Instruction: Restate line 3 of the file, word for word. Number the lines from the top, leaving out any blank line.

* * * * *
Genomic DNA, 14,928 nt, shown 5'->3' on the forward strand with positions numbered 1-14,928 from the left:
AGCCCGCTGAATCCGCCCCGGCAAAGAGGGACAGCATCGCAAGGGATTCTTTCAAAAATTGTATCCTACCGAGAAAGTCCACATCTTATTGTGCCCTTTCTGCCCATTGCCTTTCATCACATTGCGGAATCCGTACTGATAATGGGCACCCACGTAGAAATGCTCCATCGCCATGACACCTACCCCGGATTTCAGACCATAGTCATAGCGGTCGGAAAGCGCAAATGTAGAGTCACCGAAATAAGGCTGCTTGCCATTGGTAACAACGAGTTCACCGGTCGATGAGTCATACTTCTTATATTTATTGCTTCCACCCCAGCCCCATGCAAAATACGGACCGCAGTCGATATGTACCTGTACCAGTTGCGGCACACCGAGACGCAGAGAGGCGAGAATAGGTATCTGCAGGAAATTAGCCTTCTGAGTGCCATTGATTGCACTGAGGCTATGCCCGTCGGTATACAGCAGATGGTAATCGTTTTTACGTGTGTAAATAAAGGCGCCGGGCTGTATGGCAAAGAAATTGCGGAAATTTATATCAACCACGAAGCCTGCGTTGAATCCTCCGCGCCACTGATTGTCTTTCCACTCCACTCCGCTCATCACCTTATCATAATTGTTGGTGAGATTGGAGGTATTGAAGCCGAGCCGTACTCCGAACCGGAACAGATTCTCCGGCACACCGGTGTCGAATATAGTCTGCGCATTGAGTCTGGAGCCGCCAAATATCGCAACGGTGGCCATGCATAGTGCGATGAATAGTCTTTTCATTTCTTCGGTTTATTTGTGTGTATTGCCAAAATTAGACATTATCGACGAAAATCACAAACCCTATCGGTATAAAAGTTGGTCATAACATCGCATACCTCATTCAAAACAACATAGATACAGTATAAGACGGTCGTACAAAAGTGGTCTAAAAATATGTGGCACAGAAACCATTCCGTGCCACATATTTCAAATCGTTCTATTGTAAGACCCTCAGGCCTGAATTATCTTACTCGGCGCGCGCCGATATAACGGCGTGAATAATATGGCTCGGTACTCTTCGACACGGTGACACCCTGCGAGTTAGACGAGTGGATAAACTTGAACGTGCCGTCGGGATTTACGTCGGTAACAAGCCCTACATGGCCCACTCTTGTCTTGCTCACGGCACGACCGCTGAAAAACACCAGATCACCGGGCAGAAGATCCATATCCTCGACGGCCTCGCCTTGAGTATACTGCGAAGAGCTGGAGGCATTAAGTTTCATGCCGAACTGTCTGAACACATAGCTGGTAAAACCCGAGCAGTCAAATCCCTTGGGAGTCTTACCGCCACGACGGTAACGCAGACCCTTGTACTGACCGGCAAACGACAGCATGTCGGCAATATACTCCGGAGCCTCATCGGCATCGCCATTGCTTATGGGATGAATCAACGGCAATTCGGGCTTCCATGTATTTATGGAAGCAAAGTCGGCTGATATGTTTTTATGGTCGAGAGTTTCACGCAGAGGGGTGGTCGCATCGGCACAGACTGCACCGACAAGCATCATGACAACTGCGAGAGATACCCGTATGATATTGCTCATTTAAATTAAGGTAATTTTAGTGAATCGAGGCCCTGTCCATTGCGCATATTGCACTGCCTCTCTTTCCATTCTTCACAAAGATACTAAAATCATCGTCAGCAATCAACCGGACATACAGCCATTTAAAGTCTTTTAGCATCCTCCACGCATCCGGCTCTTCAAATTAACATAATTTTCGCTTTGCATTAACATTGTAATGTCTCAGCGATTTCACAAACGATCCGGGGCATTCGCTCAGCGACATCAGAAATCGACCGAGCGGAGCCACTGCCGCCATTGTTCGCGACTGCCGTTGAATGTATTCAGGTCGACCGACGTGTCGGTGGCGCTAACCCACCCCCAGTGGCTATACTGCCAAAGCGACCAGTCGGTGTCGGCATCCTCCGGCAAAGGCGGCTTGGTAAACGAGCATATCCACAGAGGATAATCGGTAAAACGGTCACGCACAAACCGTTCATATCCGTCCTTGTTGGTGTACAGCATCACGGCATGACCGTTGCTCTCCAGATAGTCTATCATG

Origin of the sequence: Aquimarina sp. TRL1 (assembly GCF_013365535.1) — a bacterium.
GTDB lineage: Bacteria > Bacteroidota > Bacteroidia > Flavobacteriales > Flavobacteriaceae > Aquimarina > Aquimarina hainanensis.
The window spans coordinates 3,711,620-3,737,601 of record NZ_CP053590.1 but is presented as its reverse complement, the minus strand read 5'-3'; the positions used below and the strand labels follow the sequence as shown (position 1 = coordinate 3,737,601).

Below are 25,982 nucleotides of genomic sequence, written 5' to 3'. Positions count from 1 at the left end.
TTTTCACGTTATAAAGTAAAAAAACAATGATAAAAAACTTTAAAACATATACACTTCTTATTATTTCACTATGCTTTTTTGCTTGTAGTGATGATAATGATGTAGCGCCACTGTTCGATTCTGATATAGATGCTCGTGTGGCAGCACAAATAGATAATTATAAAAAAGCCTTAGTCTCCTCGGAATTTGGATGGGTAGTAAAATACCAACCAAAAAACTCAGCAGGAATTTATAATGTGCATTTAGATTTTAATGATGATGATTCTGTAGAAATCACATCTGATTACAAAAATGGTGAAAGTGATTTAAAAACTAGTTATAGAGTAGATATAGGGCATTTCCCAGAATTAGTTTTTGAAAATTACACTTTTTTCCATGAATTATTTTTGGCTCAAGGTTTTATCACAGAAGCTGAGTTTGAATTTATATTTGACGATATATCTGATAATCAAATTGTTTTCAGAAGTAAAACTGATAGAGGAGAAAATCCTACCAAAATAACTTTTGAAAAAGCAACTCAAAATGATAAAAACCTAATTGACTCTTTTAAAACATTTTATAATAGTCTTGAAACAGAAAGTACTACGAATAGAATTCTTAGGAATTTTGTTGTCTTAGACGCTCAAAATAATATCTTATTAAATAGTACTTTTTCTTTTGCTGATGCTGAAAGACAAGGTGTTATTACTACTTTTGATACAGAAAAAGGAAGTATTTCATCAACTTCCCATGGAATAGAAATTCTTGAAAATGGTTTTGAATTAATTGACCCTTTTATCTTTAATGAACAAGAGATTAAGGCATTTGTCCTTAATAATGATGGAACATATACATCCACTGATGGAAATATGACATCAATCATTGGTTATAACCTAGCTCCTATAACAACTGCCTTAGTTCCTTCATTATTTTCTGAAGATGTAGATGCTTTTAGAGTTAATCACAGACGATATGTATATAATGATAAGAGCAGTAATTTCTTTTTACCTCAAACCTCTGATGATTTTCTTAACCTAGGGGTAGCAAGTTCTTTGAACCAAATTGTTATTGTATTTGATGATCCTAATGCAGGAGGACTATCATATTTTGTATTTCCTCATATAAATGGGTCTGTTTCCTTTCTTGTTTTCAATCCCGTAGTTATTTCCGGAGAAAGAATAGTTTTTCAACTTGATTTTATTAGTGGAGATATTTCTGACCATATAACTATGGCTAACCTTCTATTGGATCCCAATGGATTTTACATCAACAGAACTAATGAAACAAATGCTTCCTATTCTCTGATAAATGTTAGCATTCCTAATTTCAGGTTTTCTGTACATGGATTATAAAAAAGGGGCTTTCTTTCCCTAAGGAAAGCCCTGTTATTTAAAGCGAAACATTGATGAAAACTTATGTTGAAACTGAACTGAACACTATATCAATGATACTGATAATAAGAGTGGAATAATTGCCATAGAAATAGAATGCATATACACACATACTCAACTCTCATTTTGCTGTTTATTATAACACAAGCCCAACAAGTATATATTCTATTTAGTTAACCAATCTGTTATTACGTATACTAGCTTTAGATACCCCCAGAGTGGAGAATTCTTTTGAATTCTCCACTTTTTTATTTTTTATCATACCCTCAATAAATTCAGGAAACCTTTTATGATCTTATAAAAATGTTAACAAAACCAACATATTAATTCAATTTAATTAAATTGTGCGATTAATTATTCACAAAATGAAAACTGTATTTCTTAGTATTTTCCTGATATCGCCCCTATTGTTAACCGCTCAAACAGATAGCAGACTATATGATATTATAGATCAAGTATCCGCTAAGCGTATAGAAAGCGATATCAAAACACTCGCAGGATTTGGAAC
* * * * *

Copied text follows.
Origin of the sequence: Aquimarina sp. TRL1 (assembly GCF_013365535.1) — a bacterium.